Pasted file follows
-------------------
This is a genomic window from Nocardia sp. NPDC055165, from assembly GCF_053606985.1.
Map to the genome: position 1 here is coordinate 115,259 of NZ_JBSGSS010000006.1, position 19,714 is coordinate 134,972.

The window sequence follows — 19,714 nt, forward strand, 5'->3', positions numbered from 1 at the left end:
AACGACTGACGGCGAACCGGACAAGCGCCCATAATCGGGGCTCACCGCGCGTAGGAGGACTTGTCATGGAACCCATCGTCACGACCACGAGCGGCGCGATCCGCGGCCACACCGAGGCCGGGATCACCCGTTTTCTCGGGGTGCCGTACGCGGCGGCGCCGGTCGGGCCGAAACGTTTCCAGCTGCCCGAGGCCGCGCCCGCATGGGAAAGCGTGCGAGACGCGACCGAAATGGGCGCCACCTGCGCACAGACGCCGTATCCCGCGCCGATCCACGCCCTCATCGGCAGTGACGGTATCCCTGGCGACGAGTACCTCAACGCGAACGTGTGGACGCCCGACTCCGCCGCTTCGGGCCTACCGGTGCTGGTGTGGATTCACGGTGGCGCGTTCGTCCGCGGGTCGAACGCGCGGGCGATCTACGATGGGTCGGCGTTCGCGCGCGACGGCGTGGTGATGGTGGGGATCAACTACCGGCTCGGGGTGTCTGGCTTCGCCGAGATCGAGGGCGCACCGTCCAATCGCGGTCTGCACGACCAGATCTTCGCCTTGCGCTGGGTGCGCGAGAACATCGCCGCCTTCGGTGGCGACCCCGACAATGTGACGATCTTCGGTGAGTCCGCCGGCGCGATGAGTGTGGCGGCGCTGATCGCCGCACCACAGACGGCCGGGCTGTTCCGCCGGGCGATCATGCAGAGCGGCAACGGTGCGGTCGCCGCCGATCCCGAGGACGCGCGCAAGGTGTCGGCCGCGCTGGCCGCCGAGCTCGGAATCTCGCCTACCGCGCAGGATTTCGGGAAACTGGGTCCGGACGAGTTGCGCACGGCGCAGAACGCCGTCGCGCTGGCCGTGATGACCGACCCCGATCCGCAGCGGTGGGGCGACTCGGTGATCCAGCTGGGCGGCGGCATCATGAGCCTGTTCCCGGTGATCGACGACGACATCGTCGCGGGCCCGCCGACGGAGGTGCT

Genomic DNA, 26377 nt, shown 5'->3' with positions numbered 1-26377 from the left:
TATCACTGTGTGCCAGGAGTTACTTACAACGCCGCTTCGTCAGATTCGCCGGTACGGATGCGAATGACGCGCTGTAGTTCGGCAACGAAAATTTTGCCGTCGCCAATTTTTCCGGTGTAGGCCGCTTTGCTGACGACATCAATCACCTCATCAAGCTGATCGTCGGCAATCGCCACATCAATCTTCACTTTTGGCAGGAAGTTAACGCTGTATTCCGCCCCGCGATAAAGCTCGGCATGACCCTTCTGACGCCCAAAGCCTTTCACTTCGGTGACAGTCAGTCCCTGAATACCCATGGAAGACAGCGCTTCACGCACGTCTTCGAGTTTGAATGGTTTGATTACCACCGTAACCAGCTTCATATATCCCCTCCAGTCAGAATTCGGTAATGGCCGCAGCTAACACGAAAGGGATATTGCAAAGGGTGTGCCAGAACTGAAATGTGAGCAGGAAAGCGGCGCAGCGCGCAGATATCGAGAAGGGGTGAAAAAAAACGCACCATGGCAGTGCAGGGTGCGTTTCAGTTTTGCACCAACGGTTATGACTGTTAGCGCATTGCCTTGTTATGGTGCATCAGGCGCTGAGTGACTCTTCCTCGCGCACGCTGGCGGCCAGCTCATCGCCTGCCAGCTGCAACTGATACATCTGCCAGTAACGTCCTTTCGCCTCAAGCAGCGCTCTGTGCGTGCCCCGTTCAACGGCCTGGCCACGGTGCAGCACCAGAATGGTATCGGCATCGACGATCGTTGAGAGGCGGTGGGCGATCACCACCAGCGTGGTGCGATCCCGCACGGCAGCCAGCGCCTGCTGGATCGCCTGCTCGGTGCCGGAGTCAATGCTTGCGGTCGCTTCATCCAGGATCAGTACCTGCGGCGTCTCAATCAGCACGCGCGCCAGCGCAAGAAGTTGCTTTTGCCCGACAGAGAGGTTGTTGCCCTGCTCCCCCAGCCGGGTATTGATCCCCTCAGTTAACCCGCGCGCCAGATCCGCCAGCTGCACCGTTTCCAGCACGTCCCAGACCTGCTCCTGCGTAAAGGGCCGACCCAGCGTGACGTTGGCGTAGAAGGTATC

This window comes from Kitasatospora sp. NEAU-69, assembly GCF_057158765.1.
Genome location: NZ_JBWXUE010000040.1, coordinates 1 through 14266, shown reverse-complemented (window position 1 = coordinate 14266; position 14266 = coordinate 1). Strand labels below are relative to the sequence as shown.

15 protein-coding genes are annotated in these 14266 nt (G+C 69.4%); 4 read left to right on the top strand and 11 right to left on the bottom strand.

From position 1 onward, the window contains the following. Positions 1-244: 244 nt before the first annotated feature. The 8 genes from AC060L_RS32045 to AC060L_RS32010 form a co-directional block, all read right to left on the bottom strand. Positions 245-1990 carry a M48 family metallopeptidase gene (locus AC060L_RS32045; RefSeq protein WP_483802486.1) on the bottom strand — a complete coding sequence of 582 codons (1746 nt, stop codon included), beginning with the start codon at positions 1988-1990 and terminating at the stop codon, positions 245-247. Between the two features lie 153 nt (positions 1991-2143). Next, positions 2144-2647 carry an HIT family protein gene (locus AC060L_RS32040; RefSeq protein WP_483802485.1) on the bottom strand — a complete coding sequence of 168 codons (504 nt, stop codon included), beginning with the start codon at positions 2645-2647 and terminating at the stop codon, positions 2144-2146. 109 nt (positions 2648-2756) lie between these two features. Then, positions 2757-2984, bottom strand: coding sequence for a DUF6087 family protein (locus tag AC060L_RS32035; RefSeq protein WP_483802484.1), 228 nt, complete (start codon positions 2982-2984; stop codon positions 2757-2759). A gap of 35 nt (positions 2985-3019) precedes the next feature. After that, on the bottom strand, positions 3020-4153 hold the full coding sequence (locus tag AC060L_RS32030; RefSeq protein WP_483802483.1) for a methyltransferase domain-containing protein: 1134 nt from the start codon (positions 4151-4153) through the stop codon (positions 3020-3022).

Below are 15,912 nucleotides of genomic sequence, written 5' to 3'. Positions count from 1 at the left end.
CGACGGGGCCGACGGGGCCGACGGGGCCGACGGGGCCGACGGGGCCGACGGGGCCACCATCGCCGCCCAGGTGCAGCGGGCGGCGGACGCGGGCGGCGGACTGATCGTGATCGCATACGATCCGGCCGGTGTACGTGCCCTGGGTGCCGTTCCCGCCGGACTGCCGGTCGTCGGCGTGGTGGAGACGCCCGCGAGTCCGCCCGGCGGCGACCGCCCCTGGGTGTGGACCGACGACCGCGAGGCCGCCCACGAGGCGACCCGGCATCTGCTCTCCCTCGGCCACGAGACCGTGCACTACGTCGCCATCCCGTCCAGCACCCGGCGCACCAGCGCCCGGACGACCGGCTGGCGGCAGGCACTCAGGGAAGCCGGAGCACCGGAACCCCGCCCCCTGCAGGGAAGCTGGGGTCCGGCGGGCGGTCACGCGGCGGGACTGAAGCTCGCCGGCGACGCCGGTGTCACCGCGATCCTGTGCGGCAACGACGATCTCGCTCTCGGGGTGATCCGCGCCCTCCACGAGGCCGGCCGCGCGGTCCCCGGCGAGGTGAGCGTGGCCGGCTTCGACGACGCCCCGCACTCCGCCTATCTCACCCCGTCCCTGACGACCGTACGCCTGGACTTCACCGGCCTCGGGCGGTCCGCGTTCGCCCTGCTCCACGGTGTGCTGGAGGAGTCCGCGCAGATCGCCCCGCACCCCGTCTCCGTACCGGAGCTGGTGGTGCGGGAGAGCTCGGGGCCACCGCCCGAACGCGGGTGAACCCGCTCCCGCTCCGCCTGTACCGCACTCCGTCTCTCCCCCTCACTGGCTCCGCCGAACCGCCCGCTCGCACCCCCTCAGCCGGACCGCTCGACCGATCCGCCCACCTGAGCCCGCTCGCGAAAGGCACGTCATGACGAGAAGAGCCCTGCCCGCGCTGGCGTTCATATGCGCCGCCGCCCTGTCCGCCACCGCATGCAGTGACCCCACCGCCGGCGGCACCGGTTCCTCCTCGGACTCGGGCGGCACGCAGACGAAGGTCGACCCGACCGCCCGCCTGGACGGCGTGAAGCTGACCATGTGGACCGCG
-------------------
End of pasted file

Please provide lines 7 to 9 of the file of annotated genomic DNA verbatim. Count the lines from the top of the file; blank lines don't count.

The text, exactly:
This window comes from Kitasatospora sp. NEAU-69, assembly GCF_057158765.1.
Genome location: NZ_JBWXUE010000040.1, coordinates 1 through 14266, shown reverse-complemented (window position 1 = coordinate 14266; position 14266 = coordinate 1). Strand labels below are relative to the sequence as shown.

15 protein-coding genes are annotated in these 14266 nt (G+C 69.4%); 4 read left to right on the top strand and 11 right to left on the bottom strand.